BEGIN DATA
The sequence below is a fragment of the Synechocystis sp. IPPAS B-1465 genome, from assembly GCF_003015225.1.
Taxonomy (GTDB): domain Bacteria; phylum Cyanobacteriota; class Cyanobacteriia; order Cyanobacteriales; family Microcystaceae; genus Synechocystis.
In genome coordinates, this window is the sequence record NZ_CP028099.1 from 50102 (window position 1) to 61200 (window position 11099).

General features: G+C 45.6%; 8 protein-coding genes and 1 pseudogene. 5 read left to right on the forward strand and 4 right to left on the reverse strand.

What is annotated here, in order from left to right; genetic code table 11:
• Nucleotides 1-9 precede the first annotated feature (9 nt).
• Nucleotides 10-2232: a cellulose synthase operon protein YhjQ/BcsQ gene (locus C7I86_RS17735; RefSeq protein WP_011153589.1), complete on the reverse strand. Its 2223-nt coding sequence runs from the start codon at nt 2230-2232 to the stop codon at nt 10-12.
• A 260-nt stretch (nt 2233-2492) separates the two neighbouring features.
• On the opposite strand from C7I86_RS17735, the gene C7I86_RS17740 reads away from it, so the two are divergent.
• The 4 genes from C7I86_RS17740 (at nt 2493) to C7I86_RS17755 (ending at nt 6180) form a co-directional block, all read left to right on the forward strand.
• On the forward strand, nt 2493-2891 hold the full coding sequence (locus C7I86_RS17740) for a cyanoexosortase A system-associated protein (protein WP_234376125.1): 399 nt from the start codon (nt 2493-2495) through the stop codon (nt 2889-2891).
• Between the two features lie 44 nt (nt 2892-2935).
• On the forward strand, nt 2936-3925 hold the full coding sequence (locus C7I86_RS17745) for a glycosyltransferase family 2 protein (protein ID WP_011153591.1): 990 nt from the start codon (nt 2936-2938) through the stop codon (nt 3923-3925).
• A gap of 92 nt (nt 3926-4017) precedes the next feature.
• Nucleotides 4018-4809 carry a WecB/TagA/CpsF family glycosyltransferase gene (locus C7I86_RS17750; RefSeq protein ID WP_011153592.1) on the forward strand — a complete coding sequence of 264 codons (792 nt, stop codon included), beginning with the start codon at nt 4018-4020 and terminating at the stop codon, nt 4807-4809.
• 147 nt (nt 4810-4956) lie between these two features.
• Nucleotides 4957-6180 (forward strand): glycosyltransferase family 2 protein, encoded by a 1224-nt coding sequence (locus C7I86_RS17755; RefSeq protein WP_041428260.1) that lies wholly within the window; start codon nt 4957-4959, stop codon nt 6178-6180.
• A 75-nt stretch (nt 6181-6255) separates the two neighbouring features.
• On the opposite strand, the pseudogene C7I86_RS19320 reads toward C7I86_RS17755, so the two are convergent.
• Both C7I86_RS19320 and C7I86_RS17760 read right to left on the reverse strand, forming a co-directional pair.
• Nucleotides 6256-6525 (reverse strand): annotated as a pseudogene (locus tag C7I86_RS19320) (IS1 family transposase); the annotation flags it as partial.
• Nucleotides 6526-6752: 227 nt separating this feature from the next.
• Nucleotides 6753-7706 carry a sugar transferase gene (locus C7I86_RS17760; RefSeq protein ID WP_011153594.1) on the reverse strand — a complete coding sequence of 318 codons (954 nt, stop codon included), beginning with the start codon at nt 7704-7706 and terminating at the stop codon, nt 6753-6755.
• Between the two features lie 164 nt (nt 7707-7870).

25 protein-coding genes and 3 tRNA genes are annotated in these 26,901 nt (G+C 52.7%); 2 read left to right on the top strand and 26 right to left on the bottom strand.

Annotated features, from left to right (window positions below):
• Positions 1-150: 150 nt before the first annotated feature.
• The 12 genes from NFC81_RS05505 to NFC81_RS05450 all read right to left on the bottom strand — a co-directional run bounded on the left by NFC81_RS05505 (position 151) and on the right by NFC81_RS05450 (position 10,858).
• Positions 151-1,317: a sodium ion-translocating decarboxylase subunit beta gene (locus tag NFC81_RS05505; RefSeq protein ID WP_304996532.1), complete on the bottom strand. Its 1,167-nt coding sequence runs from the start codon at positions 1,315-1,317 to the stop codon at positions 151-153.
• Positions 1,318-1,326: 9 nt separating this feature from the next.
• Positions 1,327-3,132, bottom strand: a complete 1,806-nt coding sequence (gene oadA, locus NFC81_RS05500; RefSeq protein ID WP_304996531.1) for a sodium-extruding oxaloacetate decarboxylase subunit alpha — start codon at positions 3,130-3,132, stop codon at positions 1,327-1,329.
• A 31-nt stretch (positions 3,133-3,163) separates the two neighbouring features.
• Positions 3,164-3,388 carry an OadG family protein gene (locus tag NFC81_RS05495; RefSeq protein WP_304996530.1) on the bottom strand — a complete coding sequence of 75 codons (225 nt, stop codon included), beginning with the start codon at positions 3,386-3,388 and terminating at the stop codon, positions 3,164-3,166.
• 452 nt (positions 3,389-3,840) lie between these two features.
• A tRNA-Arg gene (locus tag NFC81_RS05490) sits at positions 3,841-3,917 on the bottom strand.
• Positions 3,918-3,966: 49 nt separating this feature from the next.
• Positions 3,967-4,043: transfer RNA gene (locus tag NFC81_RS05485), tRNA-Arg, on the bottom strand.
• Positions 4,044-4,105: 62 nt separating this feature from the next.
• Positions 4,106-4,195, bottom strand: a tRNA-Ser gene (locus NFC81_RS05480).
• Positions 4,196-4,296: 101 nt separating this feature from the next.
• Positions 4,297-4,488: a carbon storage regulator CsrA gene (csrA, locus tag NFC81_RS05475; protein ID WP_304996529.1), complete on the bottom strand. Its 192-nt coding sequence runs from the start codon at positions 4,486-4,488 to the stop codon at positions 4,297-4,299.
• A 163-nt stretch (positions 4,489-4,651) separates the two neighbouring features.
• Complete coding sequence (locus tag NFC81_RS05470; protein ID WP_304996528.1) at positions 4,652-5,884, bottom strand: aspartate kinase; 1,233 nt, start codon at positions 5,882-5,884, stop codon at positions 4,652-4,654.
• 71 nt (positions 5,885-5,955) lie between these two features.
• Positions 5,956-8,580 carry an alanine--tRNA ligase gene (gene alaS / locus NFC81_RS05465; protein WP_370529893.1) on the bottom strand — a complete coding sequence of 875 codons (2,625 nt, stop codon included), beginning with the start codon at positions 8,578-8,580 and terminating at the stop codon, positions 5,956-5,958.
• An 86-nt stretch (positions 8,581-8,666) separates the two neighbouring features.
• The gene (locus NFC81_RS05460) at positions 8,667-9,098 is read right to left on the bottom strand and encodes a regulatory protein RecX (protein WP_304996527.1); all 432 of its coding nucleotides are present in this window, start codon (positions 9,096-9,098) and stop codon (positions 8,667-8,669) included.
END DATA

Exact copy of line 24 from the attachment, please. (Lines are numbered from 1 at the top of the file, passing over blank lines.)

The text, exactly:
• Between the two features lie 164 nt (nt 7707-7870).